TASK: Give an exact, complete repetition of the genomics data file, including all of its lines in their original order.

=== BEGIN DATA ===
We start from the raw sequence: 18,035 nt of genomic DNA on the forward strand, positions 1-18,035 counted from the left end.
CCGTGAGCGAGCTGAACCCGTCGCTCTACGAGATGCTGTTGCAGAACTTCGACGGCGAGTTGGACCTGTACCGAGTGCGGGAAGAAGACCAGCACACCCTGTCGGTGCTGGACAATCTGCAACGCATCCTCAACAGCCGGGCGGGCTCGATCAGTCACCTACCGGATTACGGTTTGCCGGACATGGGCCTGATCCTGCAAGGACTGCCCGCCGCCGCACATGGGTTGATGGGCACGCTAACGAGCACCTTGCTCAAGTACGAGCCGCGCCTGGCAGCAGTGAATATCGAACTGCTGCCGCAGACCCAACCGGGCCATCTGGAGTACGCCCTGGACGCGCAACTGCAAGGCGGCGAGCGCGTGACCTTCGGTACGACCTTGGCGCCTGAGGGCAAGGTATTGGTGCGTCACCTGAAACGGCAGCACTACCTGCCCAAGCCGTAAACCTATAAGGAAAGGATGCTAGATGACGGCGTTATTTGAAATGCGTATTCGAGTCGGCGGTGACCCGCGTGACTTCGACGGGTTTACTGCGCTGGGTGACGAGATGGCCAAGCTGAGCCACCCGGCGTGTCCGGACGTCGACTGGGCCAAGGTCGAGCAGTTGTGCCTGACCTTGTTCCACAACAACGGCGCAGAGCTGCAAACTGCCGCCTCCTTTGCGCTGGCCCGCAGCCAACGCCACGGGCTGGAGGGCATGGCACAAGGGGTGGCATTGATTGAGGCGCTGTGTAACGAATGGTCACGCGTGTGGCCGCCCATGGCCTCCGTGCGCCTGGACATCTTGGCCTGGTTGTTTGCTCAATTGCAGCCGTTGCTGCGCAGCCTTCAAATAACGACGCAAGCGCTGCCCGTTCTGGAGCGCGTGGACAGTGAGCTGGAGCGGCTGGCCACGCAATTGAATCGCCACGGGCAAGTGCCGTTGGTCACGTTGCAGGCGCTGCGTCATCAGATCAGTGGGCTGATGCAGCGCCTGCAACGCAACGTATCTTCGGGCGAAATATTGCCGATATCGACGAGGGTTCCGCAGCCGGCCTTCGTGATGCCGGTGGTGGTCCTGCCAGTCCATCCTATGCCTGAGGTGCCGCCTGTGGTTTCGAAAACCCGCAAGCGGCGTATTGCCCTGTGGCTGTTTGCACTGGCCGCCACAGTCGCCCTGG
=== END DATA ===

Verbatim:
We start from the raw sequence: 18,035 nt of genomic DNA on the forward strand, positions 1-18,035 counted from the left end.
CCGTGAGCGAGCTGAACCCGTCGCTCTACGAGATGCTGTTGCAGAACTTCGACGGCGAGTTGGACCTGTACCGAGTGCGGGAAGAAGACCAGCACACCCTGTCGGTGCTGGACAATCTGCAACGCATCCTCAACAGCCGGGCGGGCTCGATCAGTCACCTACCGGATTACGGTTTGCCGGACATGGGCCTGATCCTGCAAGGACTGCCCGCCGCCGCACATGGGTTGATGGGCACGCTAACGAGCACCTTGCTCAAGTACGAGCCGCGCCTGGCAGCAGTGAATATCGAACTGCTGCCGCAGACCCAACCGGGCCATCTGGAGTACGCCCTGGACGCGCAACTGCAAGGCGGCGAGCGCGTGACCTTCGGTACGACCTTGGCGCCTGAGGGCAAGGTATTGGTGCGTCACCTGAAACGGCAGCACTACCTGCCCAAGCCGTAAACCTATAAGGAAAGGATGCTAGATGACGGCGTTATTTGAAATGCGTATTCGAGTCGGCGGTGACCCGCGTGACTTCGACGGGTTTACTGCGCTGGGTGACGAGATGGCCAAGCTGAGCCACCCGGCGTGTCCGGACGTCGACTGGGCCAAGGTCGAGCAGTTGTGCCTGACCTTGTTCCACAACAACGGCGCAGAGCTGCAAACTGCCGCCTCCTTTGCGCTGGCCCGCAGCCAACGCCACGGGCTGGAGGGCATGGCACAAGGGGTGGCATTGATTGAGGCGCTGTGTAACGAATGGTCACGCGTGTGGCCGCCCATGGCCTCCGTGCGCCTGGACATCTTGGCCTGGTTGTTTGCTCAATTGCAGCCGTTGCTGCGCAGCCTTCAAATAACGACGCAAGCGCTGCCCGTTCTGGAGCGCGTGGACAGTGAGCTGGAGCGGCTGGCCACGCAATTGAATCGCCACGGGCAAGTGCCGTTGGTCACGTTGCAGGCGCTGCGTCATCAGATCAGTGGGCTGATGCAGCGCCTGCAACGCAACGTATCTTCGGGCGAAATATTGCCGATATCGACGAGGGTTCCGCAGCCGGCCTTCGTGATGCCGGTGGTGGTCCTGCCAGTCCATCCTATGCCTGAGGTGCCGCCTGTGGTTTCGAAAACCCGCAAGCGGCGTATTGCCCTGTGGCTGTTTGCACTGGCCGCCACAGTCGCCCTGG